Scandalous Skating – Substances at the Heart of the Valieva Doping Scandal and Alternatives

The Olympic doping scandal surrounding Kamila Valieva is one of the darkest moments the Olympic movement has ever faced. The system is struggling to contain the intense anger generated in all of the clean athletes that come to the Olympics and compete alongside others from around the world for glory. Sanctioned dopers are probably even angrier as they had to serve penalties while so far Valieva has not. Let the best athlete win and all is well. Allow a doping scandal to invade and all hell breaks loose. At the center of the scandal are cardiovascular drugs that can be used to enhance endurance; trimetazidine and hypoxen. One banned in sport, the other not. She also said she was using L-carnitine. Here we explore the substances used by Valieva, and others that could be alternative doping agents.

Valieva tested positive for the anti-ischemic drug trimetazidine (TMZ) on a Christmas Day drug test reported six weeks later causing the entire Olympics to take a collective pause. One hand on a team medal in figure skating for Russia and one hand in the cookie jar. Not good. Valieva also declared the use of hypoxen and L-carnitine on her collection form. All three have a common connection in that they are cardiovascular treatments or in some way impact heart function.

TMZ is not approved for use in the U.S. but it is commonly used as a heart treatment medication in Europe. From a doping perspective it can increase blood flow and improve endurance. A study done in Poland noted that TMZ could be found in relatively high amounts in treated wastewater demonstrating that it had become an environmental contaminant. This could expose crops irrigated with treated wastewater, or even animals that eat those crops, to the potential for contamination with TMZ. I wrote about this concern right as this scandal was breaking and the Olympics were doing a twizzle.

Realize that the now infamous drug meldonium is also an Eastern European anti-ischemic drug. Meldonium shocked the world in 2016 when it was first prohibited as it became the number one substance found in the World Anti-Doping Agency (WADA) system causing 515 failed drug tests across the globe. That number had dropped to around 70 by 2019 but it was still a common doping agent. The meldonium affair showed the world athletes were looking at anti-ischemic agents that were not yet prohibited as potential doping agents.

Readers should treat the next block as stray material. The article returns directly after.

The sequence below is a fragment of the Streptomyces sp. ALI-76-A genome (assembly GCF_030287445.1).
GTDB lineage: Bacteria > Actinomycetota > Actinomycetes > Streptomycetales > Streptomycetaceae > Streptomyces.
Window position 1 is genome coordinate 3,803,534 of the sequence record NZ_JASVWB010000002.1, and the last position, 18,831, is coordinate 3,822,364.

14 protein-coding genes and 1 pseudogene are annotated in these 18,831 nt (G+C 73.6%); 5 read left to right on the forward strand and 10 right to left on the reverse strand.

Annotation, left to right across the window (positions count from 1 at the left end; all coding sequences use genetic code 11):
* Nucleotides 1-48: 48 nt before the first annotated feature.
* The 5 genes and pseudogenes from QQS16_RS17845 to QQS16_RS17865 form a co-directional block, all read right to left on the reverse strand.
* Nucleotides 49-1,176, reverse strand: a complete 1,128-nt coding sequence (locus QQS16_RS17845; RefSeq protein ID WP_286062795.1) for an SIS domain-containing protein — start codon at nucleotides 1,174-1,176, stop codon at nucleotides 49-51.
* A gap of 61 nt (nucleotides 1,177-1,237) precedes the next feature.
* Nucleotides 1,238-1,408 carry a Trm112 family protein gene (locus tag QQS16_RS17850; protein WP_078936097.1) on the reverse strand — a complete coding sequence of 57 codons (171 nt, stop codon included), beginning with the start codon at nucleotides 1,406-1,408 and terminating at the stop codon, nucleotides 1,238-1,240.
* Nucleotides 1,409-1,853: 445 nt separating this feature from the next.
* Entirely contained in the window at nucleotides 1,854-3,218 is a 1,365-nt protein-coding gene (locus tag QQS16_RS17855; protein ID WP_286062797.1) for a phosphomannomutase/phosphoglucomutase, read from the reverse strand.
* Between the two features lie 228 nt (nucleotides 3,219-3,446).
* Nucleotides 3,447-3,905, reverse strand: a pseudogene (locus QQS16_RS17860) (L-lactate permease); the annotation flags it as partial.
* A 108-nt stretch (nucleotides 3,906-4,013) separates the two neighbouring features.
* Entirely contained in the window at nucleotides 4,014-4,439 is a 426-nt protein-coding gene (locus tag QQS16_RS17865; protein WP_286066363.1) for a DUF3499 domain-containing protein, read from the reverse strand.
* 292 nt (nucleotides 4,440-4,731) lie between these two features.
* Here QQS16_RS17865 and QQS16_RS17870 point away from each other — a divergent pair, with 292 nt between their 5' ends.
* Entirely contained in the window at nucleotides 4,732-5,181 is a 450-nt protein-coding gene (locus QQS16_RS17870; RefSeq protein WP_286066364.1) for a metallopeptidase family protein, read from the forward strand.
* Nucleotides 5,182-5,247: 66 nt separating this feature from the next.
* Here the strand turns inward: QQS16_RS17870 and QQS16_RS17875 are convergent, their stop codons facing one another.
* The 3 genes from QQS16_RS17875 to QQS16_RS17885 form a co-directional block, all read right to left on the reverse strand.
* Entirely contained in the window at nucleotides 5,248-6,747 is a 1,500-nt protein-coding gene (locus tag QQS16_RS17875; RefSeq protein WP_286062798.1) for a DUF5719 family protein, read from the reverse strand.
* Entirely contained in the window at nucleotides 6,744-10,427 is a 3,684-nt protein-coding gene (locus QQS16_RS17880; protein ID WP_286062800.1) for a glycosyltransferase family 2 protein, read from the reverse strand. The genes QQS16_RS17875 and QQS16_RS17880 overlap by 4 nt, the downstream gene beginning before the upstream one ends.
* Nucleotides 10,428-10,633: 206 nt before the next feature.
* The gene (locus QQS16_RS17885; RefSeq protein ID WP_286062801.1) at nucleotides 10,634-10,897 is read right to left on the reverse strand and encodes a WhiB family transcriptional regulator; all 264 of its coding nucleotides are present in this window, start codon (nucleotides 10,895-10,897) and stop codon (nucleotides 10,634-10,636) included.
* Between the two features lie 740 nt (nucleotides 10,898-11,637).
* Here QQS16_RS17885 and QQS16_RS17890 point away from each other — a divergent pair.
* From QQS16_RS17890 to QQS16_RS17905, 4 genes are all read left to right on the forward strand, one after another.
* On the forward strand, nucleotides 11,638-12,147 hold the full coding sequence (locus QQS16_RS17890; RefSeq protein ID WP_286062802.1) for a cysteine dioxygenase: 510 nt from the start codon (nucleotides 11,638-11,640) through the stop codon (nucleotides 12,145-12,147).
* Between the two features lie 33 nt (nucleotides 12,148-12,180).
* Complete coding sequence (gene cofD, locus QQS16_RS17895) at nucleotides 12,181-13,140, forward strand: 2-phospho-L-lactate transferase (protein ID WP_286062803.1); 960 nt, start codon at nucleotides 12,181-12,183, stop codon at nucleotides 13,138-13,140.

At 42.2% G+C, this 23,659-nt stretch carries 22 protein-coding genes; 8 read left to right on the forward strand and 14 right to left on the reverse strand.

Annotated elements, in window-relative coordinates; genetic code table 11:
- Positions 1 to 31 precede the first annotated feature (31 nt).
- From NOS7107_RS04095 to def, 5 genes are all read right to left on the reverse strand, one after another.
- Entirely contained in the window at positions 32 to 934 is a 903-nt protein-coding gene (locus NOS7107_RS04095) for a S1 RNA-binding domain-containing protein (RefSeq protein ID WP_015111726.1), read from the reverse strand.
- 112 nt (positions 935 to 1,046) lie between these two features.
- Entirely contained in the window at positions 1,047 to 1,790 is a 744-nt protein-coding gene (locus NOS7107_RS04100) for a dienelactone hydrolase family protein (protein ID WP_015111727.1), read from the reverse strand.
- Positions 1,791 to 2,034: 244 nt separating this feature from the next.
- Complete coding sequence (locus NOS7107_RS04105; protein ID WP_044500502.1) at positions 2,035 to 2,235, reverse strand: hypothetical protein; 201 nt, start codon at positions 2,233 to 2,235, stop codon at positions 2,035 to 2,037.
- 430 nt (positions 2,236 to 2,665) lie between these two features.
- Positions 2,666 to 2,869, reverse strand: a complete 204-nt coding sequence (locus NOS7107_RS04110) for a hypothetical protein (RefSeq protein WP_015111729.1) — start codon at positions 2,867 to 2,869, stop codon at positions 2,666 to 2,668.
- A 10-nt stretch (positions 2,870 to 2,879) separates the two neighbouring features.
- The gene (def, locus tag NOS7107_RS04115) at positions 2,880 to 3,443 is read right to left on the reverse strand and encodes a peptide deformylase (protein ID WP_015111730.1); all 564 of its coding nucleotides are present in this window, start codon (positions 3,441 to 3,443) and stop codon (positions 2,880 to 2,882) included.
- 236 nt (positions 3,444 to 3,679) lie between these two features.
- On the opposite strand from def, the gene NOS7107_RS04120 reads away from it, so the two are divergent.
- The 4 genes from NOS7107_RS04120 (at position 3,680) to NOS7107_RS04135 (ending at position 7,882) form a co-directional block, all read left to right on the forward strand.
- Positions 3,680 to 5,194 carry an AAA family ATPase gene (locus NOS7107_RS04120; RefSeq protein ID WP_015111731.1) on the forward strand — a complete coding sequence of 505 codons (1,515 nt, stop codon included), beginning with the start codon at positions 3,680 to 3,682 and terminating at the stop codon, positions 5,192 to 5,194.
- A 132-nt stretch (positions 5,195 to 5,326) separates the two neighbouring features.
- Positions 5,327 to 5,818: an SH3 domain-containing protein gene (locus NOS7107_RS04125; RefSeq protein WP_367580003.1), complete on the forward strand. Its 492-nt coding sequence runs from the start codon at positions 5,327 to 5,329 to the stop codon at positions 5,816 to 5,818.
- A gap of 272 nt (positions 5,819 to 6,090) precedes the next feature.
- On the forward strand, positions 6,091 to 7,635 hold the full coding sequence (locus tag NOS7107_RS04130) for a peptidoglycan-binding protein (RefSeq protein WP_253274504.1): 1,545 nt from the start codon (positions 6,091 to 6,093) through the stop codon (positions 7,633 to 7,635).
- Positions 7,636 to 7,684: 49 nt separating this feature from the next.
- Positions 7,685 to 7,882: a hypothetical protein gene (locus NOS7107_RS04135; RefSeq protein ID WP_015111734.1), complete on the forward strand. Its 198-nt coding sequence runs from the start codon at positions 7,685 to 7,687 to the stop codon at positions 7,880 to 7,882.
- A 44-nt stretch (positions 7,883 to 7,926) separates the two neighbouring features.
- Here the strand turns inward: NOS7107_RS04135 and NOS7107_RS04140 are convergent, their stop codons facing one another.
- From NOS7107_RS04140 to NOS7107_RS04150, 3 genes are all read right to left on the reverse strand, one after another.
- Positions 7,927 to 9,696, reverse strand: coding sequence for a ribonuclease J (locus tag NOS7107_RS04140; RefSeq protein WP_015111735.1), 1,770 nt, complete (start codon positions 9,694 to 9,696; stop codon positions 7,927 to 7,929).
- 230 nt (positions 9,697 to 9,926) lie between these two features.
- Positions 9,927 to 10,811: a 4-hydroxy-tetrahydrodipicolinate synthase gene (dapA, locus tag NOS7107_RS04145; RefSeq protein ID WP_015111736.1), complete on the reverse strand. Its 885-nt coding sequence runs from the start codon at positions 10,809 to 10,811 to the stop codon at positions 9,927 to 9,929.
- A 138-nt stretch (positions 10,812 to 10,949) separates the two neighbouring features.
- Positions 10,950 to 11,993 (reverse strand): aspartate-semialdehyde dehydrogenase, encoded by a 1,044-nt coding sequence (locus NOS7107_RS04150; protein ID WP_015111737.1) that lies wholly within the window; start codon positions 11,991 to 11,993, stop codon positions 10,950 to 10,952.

Trimetazidine itself was first prohibited in 2014. It was originally categorized as a stimulant and has since been moved to category S4 Hormone and Metabolic Modulators on the WADA Prohibited List. There have been an average of 9 positive drug tests each year for TMZ since 2014, not that many. However, “retrospective data mining regarding doping control analyses conducted between 1999 and 2013 at the Cologne Doping Control Laboratory concerning trimetazidine revealed a considerable prevalence of the drug particularly in endurance and strength sports accounting for up to 39 findings per year.” So it seems it was used a lot more before it was banned.

Trimetzidine sits alone as S4.4.4 right after S4.4.3 Meldonium. This is where anti-ischemic cardiovascular treatments that may have endurance benefits have been categorized on the WADA Prohibited List. Only a few examples of such drugs appear.

Hypoxen is one that does not, yet it is widely available at sites that cater to Russian pharmaceuticals. One such site has hypoxen as a ‘Cardiovascular Treatment’ along with 9 others that are not yet on the WADA Prohibited List. The summary of hypoxen on the site describes, “HYPOXEN is an antihypoxant and antioxidant. It reduces oxygen consumption and increase the efficiency of the organism in extreme situations, such as mental and physical stress, accompanied by a lack of oxygen,” it goes on to outline uses as, “To Improve Performance in Extreme Conditions (Including the Highlands, Arctic conditions, Underwater Work)” and, “Ischemia of the Heart Muscle (Angina Pectoris).”

A series of other options are on the site alongside TMZ, meldonium and hypoxen. The other options include Captopril (Capoten), Corvalol, Emoxypine, Riboxin (Inosine), VALIDOL (Validolum, Valofin, Menthoval, Menthyl isovalerate), VERAPAMIL (Isoptin, Calan).